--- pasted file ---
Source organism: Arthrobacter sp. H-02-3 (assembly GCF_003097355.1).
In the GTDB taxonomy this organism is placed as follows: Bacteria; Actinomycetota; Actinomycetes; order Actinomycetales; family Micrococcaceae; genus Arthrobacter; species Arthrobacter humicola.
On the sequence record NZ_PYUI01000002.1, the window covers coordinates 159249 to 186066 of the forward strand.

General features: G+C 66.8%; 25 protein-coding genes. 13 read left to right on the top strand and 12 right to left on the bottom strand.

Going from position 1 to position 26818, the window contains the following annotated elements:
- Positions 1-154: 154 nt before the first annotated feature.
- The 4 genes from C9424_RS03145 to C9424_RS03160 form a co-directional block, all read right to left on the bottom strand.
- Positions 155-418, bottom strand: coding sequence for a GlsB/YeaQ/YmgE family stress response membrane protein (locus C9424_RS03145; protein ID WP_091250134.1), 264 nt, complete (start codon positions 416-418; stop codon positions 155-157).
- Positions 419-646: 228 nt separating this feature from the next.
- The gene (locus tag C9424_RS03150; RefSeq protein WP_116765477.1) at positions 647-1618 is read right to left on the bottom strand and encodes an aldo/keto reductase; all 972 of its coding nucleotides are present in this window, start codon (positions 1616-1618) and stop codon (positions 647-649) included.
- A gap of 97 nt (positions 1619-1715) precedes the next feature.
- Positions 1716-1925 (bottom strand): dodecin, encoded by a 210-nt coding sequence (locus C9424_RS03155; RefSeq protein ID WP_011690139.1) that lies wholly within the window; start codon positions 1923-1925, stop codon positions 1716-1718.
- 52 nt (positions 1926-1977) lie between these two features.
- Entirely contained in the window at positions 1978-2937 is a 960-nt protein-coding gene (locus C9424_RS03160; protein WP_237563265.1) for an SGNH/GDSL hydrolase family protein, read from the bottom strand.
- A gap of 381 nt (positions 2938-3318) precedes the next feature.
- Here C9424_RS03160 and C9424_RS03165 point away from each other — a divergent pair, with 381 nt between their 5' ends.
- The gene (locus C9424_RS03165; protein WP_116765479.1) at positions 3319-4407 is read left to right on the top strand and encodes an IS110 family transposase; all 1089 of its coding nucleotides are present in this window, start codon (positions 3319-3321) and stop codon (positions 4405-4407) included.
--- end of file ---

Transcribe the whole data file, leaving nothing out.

Source organism: Arthrobacter sp. H-02-3 (assembly GCF_003097355.1).
In the GTDB taxonomy this organism is placed as follows: Bacteria; Actinomycetota; Actinomycetes; order Actinomycetales; family Micrococcaceae; genus Arthrobacter; species Arthrobacter humicola.
On the sequence record NZ_PYUI01000002.1, the window covers coordinates 159249 to 186066 of the forward strand.

General features: G+C 66.8%; 25 protein-coding genes. 13 read left to right on the top strand and 12 right to left on the bottom strand.

Going from position 1 to position 26818, the window contains the following annotated elements:
- Positions 1-154: 154 nt before the first annotated feature.
- The 4 genes from C9424_RS03145 to C9424_RS03160 form a co-directional block, all read right to left on the bottom strand.
- Positions 155-418, bottom strand: coding sequence for a GlsB/YeaQ/YmgE family stress response membrane protein (locus C9424_RS03145; protein ID WP_091250134.1), 264 nt, complete (start codon positions 416-418; stop codon positions 155-157).
- Positions 419-646: 228 nt separating this feature from the next.
- The gene (locus tag C9424_RS03150; RefSeq protein WP_116765477.1) at positions 647-1618 is read right to left on the bottom strand and encodes an aldo/keto reductase; all 972 of its coding nucleotides are present in this window, start codon (positions 1616-1618) and stop codon (positions 647-649) included.
- A gap of 97 nt (positions 1619-1715) precedes the next feature.
- Positions 1716-1925 (bottom strand): dodecin, encoded by a 210-nt coding sequence (locus C9424_RS03155; RefSeq protein ID WP_011690139.1) that lies wholly within the window; start codon positions 1923-1925, stop codon positions 1716-1718.
- 52 nt (positions 1926-1977) lie between these two features.
- Entirely contained in the window at positions 1978-2937 is a 960-nt protein-coding gene (locus C9424_RS03160; protein WP_237563265.1) for an SGNH/GDSL hydrolase family protein, read from the bottom strand.
- A gap of 381 nt (positions 2938-3318) precedes the next feature.
- Here C9424_RS03160 and C9424_RS03165 point away from each other — a divergent pair, with 381 nt between their 5' ends.
- The gene (locus C9424_RS03165; protein WP_116765479.1) at positions 3319-4407 is read left to right on the top strand and encodes an IS110 family transposase; all 1089 of its coding nucleotides are present in this window, start codon (positions 3319-3321) and stop codon (positions 4405-4407) included.